So, accessing a group profile is now a matter of clicking Group tab in the Chat window, then tapping the required group and tapping the Profile icon in the top right of the group message display. The group’s profile is displayed in a layout similar to that of many TPVs, with individual tabs accessing various options. Thus, people can be invited into the group from the Profile tab (providing you have the ability to invite new members); roles can be added / edited from the Roles tab; and members can be operated on from the Members tab.
Given the extend of changes to the IU, the easiest way to familiarise yourself with them is to spend time using Lumiya. Keep an eye out for changing icons, and things like the Android three vertical dots icon (generally top right of the Lumiya window), indicating when further options are available within in given screen.
The 3D View
The other very noticeable change to Lumiya for existing users is the 3D world view (Lumiya menu > 3D View). As noted above, this now uses Android pinch and drag gestures to manipulated the camera by default, leaving the (redesigned) on-screen buttons for avatar movement and flight. However, for those who prefer to toggle the movement buttons between avatar and camera movement, it can be reinstated via Lumiya menu > Settings > 3D View, and then checking Show Camera Button. note that even with the camera button enabled, you can still use Android gestures to manipulate the camera as well. For ease of reference, screen captures here show the camera button.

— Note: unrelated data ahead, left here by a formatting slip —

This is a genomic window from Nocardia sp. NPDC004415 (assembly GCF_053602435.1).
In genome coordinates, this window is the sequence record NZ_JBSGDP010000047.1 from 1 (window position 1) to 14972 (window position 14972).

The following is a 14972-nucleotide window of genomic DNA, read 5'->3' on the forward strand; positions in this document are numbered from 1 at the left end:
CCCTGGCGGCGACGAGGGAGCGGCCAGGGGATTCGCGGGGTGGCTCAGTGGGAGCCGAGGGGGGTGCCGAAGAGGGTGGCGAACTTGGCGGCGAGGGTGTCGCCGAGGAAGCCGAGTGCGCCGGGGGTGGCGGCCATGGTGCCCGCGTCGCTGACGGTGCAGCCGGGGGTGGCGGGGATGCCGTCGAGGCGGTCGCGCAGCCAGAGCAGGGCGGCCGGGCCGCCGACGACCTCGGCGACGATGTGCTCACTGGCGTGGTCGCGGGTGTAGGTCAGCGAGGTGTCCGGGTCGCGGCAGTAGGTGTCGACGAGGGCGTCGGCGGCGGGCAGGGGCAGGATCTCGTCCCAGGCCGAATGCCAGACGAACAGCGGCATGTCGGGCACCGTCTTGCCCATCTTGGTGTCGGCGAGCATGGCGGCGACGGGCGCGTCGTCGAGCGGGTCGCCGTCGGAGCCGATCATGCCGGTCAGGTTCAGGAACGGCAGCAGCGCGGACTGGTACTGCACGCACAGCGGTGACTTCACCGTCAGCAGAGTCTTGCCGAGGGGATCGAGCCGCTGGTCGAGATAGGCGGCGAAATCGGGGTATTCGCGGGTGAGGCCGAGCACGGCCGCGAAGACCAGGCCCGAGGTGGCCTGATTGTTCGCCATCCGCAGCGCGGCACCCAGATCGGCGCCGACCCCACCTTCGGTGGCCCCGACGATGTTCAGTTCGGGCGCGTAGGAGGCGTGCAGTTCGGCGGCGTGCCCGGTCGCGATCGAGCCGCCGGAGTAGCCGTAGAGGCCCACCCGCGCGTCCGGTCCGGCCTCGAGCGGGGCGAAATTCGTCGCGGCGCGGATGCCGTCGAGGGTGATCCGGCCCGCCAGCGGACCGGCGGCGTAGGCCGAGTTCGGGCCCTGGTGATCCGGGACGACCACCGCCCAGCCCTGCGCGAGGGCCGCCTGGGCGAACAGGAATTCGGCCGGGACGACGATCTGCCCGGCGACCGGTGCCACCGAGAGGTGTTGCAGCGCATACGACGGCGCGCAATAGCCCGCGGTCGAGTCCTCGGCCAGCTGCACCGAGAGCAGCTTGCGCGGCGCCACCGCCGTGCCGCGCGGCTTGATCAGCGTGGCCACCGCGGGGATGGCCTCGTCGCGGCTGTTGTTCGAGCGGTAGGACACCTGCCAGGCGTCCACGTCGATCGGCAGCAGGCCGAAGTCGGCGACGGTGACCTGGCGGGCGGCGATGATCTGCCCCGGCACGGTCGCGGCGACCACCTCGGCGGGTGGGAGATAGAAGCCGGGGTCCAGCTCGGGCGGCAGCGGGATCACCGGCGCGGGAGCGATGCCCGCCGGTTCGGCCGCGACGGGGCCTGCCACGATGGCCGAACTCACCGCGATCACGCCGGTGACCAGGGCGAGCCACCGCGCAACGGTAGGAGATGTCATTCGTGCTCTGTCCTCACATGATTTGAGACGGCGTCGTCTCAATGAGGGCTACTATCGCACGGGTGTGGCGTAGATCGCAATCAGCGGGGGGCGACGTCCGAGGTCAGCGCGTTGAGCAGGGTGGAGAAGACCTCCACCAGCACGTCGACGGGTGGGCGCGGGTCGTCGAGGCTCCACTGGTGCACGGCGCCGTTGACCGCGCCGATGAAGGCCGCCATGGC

The two overlay buttons – Chat and Outfit – do just that: overlay the in-world view with your chat options or Outfit folder, allowing you to converse or change outfit, as per previous versions of Lumiya. However, the two buttons which are likely to be of particular interest in the new 3D view are the HUD button (lower left) and the Target Picker (top right of the Lumiya window).